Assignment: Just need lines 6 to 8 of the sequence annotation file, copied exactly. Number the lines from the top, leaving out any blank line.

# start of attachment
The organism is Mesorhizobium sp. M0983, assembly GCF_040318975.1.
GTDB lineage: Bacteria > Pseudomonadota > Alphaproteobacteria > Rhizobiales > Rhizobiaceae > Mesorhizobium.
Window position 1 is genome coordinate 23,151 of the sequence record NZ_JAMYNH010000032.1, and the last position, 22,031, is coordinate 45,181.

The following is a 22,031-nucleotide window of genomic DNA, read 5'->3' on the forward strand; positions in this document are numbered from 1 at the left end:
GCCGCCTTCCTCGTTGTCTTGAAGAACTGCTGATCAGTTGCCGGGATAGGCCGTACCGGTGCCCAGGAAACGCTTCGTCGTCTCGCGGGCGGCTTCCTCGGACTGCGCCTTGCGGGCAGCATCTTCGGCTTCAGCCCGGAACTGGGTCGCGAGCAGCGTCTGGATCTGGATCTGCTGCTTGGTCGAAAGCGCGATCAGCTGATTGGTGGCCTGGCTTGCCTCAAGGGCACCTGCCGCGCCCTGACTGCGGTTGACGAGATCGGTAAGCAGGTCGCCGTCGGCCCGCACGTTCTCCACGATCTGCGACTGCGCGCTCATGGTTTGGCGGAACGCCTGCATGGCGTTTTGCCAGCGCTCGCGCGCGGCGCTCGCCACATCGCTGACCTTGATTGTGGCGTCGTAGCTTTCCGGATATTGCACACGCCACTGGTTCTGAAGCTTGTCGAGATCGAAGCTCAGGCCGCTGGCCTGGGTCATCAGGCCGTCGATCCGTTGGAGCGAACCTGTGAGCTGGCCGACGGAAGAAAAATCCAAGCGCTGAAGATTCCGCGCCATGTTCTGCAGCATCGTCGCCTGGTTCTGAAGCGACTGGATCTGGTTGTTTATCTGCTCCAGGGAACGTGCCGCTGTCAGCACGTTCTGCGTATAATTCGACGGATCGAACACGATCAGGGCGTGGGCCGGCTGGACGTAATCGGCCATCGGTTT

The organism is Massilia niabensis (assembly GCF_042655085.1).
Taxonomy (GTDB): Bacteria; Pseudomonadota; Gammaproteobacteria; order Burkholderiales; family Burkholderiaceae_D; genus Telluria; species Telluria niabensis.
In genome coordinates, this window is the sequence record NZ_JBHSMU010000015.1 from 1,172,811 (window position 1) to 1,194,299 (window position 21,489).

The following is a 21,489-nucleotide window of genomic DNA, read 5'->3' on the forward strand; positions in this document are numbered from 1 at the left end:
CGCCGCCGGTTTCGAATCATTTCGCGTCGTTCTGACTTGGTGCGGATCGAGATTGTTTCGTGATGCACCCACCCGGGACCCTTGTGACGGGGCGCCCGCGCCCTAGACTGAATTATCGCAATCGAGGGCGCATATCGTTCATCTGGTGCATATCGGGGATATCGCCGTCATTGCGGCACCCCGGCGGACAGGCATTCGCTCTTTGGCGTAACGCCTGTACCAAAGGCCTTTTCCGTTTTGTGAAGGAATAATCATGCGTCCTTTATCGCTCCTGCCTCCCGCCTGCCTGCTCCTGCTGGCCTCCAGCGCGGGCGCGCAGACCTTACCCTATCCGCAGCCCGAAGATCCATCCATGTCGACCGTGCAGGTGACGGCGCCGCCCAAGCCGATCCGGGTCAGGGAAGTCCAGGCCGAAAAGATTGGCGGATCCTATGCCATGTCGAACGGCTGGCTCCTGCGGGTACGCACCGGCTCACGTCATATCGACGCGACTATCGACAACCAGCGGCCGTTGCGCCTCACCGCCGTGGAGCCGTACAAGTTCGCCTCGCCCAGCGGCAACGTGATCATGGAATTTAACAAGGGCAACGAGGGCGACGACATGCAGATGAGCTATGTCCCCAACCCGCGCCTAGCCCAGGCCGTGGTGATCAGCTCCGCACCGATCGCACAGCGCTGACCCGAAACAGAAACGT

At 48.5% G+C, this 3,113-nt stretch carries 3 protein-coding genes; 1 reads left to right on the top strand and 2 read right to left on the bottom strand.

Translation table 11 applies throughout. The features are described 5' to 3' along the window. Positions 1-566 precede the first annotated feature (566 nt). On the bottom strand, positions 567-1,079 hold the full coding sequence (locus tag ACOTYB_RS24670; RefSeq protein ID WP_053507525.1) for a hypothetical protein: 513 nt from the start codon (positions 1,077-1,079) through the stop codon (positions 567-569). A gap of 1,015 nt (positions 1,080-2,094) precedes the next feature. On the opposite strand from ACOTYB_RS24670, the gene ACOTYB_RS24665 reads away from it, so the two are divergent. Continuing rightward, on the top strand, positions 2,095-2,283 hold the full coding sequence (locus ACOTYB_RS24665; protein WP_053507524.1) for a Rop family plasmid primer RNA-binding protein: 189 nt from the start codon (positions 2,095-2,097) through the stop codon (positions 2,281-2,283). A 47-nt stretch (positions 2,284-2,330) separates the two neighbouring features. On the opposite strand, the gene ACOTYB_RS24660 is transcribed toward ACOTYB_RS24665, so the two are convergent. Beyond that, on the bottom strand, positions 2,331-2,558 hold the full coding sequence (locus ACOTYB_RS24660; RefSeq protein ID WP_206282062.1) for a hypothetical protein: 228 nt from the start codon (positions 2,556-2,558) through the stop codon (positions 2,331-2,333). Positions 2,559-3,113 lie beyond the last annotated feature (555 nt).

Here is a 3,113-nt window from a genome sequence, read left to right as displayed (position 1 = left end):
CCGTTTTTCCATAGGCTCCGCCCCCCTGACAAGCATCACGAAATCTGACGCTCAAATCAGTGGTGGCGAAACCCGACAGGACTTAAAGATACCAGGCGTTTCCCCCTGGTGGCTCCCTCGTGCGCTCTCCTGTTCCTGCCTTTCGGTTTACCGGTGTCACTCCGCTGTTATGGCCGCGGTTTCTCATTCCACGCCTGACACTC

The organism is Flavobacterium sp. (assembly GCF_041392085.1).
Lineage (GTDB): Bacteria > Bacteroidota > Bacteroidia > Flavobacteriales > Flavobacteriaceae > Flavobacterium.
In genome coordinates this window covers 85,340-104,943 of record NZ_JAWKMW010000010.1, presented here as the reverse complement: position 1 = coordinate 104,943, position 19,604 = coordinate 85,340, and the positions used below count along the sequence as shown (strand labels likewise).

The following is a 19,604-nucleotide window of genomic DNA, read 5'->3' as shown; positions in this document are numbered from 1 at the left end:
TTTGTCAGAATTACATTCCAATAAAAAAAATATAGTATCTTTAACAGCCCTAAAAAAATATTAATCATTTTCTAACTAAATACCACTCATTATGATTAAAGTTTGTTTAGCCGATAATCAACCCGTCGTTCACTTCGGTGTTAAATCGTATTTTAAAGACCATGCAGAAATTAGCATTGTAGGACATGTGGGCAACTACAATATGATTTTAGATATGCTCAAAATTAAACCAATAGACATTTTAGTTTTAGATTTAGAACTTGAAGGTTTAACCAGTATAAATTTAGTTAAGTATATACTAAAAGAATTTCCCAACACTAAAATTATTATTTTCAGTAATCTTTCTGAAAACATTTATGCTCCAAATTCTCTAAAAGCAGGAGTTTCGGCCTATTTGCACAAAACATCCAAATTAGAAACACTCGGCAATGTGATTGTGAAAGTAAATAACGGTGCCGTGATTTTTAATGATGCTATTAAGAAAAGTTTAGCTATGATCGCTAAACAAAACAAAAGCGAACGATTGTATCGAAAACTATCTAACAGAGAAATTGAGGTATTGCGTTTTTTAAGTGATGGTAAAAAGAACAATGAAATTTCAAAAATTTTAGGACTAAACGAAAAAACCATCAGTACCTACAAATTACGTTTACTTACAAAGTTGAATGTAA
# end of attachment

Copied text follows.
The organism is Massilia niabensis (assembly GCF_042655085.1).
Taxonomy (GTDB): Bacteria; Pseudomonadota; Gammaproteobacteria; order Burkholderiales; family Burkholderiaceae_D; genus Telluria; species Telluria niabensis.
In genome coordinates, this window is the sequence record NZ_JBHSMU010000015.1 from 1,172,811 (window position 1) to 1,194,299 (window position 21,489).